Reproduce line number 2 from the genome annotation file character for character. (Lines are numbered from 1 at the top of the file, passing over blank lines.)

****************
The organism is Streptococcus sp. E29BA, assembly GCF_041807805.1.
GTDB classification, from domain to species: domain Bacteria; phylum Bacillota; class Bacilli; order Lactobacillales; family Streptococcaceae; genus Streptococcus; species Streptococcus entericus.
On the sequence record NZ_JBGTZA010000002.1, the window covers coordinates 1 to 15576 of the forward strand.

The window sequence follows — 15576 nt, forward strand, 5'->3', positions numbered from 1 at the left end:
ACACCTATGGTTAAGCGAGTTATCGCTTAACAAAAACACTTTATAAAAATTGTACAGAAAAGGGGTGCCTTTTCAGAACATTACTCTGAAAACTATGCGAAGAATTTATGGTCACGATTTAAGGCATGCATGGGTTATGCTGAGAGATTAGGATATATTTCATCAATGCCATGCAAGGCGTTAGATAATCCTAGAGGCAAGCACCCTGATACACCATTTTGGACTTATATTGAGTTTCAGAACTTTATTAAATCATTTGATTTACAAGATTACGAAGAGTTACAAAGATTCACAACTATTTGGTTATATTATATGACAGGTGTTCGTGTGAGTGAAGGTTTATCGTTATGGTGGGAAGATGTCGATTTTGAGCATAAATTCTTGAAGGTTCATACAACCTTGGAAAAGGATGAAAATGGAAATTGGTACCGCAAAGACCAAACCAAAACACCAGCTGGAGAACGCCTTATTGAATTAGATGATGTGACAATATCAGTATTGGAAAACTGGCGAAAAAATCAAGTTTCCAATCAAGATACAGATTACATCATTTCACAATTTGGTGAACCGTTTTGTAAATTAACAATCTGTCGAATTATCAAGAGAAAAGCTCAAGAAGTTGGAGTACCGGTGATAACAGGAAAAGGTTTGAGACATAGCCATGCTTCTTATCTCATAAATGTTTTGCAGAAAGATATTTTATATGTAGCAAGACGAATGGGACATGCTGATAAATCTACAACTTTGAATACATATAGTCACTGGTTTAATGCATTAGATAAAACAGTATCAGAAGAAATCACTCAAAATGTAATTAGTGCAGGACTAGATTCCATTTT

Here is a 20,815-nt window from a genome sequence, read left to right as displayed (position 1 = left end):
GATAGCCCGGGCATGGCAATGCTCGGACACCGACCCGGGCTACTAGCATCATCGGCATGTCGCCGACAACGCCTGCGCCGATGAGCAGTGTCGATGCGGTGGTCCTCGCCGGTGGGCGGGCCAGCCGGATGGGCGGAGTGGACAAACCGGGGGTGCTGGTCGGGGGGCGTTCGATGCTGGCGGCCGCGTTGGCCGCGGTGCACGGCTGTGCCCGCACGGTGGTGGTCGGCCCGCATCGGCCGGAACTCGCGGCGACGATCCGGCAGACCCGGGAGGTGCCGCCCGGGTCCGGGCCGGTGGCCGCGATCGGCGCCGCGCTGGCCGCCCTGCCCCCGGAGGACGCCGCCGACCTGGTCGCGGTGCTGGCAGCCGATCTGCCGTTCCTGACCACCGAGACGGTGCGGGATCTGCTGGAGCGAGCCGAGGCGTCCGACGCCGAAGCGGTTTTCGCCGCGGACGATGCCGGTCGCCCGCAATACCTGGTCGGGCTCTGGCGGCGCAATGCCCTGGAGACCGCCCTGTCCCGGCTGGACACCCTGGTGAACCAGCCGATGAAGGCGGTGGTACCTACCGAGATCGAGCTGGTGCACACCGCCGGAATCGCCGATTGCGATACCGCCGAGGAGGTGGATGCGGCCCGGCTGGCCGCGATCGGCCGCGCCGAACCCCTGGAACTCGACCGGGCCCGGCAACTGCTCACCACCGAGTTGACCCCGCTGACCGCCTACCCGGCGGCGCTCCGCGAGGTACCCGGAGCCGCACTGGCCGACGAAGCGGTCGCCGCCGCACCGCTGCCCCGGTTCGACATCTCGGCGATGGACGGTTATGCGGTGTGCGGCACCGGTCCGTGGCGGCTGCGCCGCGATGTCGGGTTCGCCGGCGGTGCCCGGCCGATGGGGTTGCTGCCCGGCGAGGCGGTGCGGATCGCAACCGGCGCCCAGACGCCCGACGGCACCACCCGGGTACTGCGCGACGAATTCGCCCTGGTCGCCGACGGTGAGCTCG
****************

GTDB classification, from domain to species: domain Bacteria; phylum Bacillota; class Bacilli; order Lactobacillales; family Streptococcaceae; genus Streptococcus; species Streptococcus entericus.